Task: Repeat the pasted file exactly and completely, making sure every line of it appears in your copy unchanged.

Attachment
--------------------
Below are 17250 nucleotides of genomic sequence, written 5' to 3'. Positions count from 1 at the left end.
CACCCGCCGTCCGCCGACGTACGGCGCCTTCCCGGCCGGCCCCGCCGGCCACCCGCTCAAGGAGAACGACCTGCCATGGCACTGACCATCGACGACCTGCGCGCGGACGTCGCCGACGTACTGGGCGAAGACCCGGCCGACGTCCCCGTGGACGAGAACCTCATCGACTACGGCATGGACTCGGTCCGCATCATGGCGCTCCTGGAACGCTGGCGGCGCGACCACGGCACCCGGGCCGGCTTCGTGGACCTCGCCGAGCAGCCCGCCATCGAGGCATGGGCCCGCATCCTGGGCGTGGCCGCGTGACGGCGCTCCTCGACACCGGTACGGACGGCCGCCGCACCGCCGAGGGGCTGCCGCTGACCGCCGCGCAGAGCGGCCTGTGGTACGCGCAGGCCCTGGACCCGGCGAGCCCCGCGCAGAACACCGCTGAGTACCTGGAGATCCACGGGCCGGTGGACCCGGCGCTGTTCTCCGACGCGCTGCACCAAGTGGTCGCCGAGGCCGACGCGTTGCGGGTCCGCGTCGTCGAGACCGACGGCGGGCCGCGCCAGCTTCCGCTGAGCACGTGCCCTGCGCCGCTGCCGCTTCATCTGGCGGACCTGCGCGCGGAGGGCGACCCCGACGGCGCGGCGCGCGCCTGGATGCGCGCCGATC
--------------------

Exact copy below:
Below are 17250 nucleotides of genomic sequence, written 5' to 3'. Positions count from 1 at the left end.
CACCCGCCGTCCGCCGACGTACGGCGCCTTCCCGGCCGGCCCCGCCGGCCACCCGCTCAAGGAGAACGACCTGCCATGGCACTGACCATCGACGACCTGCGCGCGGACGTCGCCGACGTACTGGGCGAAGACCCGGCCGACGTCCCCGTGGACGAGAACCTCATCGACTACGGCATGGACTCGGTCCGCATCATGGCGCTCCTGGAACGCTGGCGGCGCGACCACGGCACCCGGGCCGGCTTCGTGGACCTCGCCGAGCAGCCCGCCATCGAGGCATGGGCCCGCATCCTGGGCGTGGCCGCGTGACGGCGCTCCTCGACACCGGTACGGACGGCCGCCGCACCGCCGAGGGGCTGCCGCTGACCGCCGCGCAGAGCGGCCTGTGGTACGCGCAGGCCCTGGACCCGGCGAGCCCCGCGCAGAACACCGCTGAGTACCTGGAGATCCACGGGCCGGTGGACCCGGCGCTGTTCTCCGACGCGCTGCACCAAGTGGTCGCCGAGGCCGACGCGTTGCGGGTCCGCGTCGTCGAGACCGACGGCGGGCCGCGCCAGCTTCCGCTGAGCACGTGCCCTGCGCCGCTGCCGCTTCATCTGGCGGACCTGCGCGCGGAGGGCGACCCCGACGGCGCGGCGCGCGCCTGGATGCGCGCCGATC